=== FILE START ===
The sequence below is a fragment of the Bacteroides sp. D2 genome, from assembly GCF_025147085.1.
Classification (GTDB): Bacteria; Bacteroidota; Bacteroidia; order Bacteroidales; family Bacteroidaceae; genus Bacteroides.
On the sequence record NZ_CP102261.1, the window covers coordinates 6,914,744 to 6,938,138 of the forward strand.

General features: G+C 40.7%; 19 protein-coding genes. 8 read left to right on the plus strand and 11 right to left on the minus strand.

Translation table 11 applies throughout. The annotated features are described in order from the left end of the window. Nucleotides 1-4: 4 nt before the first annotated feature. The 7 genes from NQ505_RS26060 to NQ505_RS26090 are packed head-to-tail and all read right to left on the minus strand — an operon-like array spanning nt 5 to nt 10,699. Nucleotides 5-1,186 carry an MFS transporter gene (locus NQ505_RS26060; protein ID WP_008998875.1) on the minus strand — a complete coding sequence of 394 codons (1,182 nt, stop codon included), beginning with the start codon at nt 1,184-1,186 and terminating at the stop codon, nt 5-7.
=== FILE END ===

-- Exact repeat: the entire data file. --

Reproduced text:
The sequence below is a fragment of the Bacteroides sp. D2 genome, from assembly GCF_025147085.1.
Classification (GTDB): Bacteria; Bacteroidota; Bacteroidia; order Bacteroidales; family Bacteroidaceae; genus Bacteroides.
On the sequence record NZ_CP102261.1, the window covers coordinates 6,914,744 to 6,938,138 of the forward strand.

General features: G+C 40.7%; 19 protein-coding genes. 8 read left to right on the plus strand and 11 right to left on the minus strand.

Translation table 11 applies throughout. The annotated features are described in order from the left end of the window. Nucleotides 1-4: 4 nt before the first annotated feature. The 7 genes from NQ505_RS26060 to NQ505_RS26090 are packed head-to-tail and all read right to left on the minus strand — an operon-like array spanning nt 5 to nt 10,699. Nucleotides 5-1,186 carry an MFS transporter gene (locus NQ505_RS26060; protein ID WP_008998875.1) on the minus strand — a complete coding sequence of 394 codons (1,182 nt, stop codon included), beginning with the start codon at nt 1,184-1,186 and terminating at the stop codon, nt 5-7.